Today was excitement of a different kind.  Cyndy, our executive director of FOSILS, contacted me before we had even arrived in Maine.  She wanted to make sure we were comfortable with the plans for her daughter’s wedding on the Island at the end of July.  We had just celebrated our daughter’s wedding in October at Heceta Head Light House in Oregon!  So it sounded like a great event for our summer island home.  As these last weeks progressed, there was a certain “mother of the bride” aura growing stronger around Cyndy each time we saw her.  Originally volunteering with FOSILS in 1995, she eventually became a caretaker here in 2007.  Her daughter Carney fell in love with Seguin alongside her mom.  What better place to stand with your partner and commit to a new life and future together!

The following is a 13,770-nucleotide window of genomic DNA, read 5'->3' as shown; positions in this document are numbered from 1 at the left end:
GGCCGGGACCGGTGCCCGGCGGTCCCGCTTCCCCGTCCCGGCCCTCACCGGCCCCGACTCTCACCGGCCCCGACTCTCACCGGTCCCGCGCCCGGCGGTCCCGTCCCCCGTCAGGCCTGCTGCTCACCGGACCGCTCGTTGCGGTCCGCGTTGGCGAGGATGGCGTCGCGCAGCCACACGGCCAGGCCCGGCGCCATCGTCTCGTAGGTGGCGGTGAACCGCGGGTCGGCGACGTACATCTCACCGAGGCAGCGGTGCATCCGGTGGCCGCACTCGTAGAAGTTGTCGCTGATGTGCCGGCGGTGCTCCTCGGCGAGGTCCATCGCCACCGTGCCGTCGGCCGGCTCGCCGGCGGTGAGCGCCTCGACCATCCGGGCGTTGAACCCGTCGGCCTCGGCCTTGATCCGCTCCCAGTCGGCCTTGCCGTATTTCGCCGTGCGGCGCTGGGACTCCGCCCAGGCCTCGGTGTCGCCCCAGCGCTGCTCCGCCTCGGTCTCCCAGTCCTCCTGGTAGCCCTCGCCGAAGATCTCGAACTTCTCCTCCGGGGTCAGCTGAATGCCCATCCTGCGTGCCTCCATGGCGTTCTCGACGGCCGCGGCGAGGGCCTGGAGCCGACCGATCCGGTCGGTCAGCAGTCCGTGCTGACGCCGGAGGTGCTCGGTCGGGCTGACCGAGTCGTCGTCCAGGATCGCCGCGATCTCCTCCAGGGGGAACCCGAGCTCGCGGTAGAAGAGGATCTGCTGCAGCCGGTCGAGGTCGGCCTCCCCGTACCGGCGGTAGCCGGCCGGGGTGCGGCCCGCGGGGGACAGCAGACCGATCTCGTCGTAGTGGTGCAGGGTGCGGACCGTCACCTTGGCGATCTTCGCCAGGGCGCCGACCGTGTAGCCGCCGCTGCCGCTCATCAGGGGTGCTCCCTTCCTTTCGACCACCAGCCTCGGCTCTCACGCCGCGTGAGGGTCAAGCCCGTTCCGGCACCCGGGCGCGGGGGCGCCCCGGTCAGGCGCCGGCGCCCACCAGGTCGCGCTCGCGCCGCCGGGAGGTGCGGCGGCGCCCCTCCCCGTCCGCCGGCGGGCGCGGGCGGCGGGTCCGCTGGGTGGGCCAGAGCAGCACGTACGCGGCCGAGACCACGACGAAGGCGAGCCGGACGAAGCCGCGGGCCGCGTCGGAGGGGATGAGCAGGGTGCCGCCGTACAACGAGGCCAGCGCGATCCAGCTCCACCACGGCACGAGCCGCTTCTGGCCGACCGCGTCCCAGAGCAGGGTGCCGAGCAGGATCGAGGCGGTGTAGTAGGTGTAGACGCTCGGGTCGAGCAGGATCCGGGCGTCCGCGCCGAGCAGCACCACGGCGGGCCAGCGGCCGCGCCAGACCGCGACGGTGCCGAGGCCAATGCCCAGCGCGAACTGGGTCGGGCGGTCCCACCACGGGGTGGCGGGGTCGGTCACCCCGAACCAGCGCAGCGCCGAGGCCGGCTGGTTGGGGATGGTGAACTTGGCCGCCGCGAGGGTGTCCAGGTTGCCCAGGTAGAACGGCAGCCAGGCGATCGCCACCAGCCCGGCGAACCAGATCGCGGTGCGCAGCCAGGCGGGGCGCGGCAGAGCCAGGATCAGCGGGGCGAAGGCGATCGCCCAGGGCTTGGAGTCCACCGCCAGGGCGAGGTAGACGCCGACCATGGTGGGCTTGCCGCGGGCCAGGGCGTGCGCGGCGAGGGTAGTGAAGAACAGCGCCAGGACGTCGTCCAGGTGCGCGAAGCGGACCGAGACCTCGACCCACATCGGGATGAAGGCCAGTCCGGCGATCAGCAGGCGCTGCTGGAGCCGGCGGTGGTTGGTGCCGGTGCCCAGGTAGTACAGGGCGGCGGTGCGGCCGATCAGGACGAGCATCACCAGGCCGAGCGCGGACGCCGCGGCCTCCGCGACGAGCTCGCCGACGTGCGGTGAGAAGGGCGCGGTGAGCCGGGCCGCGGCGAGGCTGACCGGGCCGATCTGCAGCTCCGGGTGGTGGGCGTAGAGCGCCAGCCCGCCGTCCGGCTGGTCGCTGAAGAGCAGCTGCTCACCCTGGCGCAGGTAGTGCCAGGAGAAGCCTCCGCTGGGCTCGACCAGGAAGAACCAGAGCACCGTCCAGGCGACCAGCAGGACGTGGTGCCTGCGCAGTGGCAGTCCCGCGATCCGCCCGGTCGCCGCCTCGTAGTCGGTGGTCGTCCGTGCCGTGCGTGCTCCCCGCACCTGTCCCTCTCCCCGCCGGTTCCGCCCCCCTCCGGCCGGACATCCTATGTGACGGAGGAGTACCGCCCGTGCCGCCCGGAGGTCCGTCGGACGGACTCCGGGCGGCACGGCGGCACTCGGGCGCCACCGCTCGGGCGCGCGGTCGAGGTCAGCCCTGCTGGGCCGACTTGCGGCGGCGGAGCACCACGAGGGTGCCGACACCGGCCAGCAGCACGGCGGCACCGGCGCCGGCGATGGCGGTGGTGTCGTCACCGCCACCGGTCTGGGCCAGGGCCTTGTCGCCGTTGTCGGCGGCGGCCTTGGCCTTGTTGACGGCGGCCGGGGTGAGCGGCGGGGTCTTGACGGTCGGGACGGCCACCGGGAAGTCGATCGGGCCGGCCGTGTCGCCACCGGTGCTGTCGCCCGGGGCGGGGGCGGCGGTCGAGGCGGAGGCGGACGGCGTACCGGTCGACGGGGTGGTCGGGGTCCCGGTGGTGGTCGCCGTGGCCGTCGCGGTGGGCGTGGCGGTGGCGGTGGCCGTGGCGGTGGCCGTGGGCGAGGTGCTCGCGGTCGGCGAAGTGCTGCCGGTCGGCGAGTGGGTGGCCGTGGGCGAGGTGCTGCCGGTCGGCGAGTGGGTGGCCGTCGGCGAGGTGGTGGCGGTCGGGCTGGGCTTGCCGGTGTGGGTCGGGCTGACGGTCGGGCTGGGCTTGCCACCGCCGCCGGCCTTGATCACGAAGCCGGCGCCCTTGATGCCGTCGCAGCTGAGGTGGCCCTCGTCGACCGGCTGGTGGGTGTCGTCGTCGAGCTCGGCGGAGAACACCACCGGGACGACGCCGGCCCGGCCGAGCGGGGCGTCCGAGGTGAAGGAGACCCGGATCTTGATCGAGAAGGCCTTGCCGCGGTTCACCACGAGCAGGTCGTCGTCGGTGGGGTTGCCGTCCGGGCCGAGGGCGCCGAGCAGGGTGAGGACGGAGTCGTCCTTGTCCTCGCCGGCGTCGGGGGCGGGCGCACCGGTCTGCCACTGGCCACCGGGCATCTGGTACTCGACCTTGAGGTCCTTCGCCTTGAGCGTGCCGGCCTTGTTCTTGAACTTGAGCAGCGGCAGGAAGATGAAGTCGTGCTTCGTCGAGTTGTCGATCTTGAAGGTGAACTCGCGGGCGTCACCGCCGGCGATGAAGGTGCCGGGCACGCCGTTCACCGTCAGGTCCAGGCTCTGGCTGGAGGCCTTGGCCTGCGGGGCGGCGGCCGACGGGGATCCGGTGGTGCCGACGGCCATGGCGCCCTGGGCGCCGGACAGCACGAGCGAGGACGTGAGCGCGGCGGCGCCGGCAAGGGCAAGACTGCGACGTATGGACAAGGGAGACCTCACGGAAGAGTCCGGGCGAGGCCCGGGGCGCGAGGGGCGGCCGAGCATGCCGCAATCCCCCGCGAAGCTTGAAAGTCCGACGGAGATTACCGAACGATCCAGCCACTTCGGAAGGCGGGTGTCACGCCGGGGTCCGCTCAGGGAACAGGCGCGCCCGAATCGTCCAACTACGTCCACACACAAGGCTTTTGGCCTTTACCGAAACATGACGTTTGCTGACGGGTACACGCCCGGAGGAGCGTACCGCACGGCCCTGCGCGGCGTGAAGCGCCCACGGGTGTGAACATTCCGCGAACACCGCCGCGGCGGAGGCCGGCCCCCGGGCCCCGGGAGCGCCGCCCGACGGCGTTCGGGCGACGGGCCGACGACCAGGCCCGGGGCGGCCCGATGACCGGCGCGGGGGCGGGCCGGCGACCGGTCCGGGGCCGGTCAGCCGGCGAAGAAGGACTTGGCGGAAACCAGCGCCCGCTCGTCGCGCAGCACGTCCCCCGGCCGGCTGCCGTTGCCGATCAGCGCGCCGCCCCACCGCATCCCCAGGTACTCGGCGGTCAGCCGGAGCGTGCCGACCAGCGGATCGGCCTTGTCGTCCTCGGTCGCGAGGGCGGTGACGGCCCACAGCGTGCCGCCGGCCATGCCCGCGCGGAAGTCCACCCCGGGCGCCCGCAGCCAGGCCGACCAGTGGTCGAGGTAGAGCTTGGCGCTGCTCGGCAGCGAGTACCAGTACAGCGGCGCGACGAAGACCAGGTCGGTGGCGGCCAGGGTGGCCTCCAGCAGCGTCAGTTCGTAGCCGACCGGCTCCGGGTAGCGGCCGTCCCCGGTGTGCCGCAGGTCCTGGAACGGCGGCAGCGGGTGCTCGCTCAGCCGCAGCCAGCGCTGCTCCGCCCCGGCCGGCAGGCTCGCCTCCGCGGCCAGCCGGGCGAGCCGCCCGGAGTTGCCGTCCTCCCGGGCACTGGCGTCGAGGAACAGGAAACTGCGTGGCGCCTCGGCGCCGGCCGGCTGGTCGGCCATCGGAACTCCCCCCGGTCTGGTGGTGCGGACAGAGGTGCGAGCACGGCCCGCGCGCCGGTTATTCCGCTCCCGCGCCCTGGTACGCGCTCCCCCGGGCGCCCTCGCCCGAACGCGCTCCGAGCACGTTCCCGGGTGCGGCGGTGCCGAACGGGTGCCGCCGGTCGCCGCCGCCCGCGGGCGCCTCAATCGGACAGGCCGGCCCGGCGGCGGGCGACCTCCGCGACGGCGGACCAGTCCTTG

The day started out with glorious sunshine and blue skies.  Cyndy had stayed the previous 2 nights to prepare a working lighthouse/island into a photographer’s backdrop.  The wedding party and family made it up the hill today, both on foot and some help with the groomsmen pushing up the tram. (Ah, to be young again.  Hmmn.  Wonder if they’d come up on Wednesdays to help with our supply run?)  Lots of chatter, laughter, music and questions as participants and guests prepared for the ceremony.  And it turned out beautiful.  Photos, tears, toasts and a tempting charcuterie board for after.  Plans for a larger reception tomorrow evening on the mainland.  And of course celebrating their dreams coming true.